New discovery could affect the course of multiple sclerosis.
MedUni Vienna has made a crucial development in the treatment of Multiple Sclerosis (MS): Together with his team and the research group led by Gernot Schabbauer, international partners from Australia, Germany and Sweden, Christian Gruber, Chief Researcher at the Center for Physiology and Pharmacology has demonstrated in an animal model that, following treatment with a specially synthesized plant peptide (cyclotide), there is no further progression of the usual clinical signs of multiple sclerosis. Gruber: “The one-off oral administration of the active agent brought about a great improvement in symptoms. There were no further attacks of the disease. This could slow down the course of the disease in general.”
MS is a chronic inflammatory autoimmune disease of the central nervous system, in which the insulating myelin sheaths around the nerve fibres are destroyed. The disease progresses in the form of attacks or episodes and is currently incurable. An episode is defined by the occurrence of new symptoms or flare-ups of pre-existing ones. Each episode is associated with immediate or deferred deterioration in the patient’s condition. The mechanism of inflammation in the nervous system is partially understood. Based on this knowledge, there are treatments to slow down progression of the disease but these have significant side effects, particularly in long-term therapy. It is estimated that around 2.5 million people are affected by MS worldwide, around 8,000 of these in Austria.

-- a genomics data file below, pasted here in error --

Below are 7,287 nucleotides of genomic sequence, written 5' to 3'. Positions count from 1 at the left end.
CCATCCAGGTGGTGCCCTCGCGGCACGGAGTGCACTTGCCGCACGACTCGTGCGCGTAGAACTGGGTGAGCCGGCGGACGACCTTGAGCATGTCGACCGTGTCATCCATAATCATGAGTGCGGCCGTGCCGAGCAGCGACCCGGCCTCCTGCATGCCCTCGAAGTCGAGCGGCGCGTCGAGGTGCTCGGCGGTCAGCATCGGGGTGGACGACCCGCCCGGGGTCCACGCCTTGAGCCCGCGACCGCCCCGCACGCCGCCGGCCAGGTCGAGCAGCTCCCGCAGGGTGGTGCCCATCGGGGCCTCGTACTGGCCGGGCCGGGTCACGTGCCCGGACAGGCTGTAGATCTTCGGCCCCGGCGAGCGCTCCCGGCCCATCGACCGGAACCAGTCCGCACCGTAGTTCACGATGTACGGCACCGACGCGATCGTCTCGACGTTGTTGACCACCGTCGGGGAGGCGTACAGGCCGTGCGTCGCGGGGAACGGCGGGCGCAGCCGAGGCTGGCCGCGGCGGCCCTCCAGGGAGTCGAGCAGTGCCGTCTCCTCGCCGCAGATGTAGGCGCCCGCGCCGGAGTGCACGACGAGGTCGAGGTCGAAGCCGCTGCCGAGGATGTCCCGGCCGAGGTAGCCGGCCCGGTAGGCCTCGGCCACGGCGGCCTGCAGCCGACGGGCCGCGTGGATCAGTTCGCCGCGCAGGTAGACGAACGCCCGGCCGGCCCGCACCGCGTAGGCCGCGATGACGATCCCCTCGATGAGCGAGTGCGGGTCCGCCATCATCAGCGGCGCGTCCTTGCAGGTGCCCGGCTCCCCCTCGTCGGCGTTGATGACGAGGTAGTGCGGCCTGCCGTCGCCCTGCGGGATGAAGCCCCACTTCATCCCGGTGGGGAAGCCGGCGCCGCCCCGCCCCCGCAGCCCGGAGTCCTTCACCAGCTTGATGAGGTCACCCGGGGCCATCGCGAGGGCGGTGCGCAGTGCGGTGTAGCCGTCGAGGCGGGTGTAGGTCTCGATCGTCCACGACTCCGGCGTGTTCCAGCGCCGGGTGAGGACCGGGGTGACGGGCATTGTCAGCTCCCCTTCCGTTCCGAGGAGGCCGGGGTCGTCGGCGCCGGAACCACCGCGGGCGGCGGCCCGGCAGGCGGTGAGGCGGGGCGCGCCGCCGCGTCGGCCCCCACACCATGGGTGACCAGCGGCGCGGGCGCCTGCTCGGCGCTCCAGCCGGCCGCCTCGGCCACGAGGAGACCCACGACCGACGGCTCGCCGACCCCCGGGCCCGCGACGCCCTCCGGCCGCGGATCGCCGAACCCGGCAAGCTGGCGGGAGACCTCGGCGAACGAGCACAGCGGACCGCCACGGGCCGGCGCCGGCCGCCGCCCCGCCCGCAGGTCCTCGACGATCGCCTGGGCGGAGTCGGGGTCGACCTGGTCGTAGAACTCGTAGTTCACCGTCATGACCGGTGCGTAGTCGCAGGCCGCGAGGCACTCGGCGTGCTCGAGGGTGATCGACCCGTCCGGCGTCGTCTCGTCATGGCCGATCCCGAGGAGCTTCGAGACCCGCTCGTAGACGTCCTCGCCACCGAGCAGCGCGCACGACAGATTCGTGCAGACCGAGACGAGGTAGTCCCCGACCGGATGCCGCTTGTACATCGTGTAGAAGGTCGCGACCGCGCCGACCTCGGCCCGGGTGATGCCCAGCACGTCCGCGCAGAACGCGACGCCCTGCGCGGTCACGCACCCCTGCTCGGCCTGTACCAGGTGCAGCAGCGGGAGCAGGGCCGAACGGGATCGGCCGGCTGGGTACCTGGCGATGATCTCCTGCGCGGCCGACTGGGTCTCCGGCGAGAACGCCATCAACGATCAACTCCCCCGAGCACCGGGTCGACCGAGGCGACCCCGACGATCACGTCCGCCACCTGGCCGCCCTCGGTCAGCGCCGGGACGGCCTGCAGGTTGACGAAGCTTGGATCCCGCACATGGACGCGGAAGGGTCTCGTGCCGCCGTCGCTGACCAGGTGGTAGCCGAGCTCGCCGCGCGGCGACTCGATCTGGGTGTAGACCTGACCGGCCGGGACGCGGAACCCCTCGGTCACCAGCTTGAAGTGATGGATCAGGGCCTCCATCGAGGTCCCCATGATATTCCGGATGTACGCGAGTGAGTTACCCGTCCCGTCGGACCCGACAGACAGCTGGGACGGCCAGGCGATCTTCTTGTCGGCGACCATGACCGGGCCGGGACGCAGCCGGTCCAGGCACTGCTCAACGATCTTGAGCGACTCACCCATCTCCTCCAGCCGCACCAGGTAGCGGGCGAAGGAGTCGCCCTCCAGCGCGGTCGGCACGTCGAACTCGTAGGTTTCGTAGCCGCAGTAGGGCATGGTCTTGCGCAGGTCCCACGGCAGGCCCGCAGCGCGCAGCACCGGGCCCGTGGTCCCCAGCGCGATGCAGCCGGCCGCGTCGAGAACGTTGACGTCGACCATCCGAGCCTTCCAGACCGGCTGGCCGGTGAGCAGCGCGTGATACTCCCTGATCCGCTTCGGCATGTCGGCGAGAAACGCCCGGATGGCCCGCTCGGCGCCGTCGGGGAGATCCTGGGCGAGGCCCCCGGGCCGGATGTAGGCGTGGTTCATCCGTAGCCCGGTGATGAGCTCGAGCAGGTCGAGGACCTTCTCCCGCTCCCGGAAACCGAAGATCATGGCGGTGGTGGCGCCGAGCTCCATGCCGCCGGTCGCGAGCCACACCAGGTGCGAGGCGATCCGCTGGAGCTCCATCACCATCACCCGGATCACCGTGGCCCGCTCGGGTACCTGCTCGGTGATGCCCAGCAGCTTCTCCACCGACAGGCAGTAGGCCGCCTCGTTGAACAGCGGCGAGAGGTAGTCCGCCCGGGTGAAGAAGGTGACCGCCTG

The discovery made by the Viennese scientists now offers hope that the disease can be halted at a very early stage or, at the very least, its progression greatly retarded. “As soon as functional neurological problems occur and an MRI (Magnetic Resonance Imaging) scan identifies early pathological changes in the central nervous system, the drug can be given as a basic therapy. In an animal model for MS, symptoms were considerably reduced by the oral administration of cyclotides. It is therefore possible that we could extend the interval between episodes or possibly prevent an onset of the disease,” say Gruber and Schabbauer, summing up of the central finding of the study, which has now been published in the leading journal PNAS.
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